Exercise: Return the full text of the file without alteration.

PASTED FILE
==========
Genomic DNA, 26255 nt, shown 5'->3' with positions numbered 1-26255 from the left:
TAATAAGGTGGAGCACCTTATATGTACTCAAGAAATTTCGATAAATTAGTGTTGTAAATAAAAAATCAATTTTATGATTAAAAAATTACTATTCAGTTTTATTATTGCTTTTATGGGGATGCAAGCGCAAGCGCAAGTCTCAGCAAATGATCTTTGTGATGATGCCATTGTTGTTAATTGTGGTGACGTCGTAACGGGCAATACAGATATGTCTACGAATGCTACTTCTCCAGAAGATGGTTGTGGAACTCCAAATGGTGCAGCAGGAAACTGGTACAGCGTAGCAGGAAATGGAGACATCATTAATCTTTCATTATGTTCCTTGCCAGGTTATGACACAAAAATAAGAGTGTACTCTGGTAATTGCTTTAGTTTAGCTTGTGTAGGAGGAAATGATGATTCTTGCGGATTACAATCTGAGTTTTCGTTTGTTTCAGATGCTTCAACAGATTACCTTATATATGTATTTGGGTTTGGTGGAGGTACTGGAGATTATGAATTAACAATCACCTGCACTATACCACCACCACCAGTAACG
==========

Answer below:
Genomic DNA, 26255 nt, shown 5'->3' with positions numbered 1-26255 from the left:
TAATAAGGTGGAGCACCTTATATGTACTCAAGAAATTTCGATAAATTAGTGTTGTAAATAAAAAATCAATTTTATGATTAAAAAATTACTATTCAGTTTTATTATTGCTTTTATGGGGATGCAAGCGCAAGCGCAAGTCTCAGCAAATGATCTTTGTGATGATGCCATTGTTGTTAATTGTGGTGACGTCGTAACGGGCAATACAGATATGTCTACGAATGCTACTTCTCCAGAAGATGGTTGTGGAACTCCAAATGGTGCAGCAGGAAACTGGTACAGCGTAGCAGGAAATGGAGACATCATTAATCTTTCATTATGTTCCTTGCCAGGTTATGACACAAAAATAAGAGTGTACTCTGGTAATTGCTTTAGTTTAGCTTGTGTAGGAGGAAATGATGATTCTTGCGGATTACAATCTGAGTTTTCGTTTGTTTCAGATGCTTCAACAGATTACCTTATATATGTATTTGGGTTTGGTGGAGGTACTGGAGATTATGAATTAACAATCACCTGCACTATACCACCACCACCAGTAACG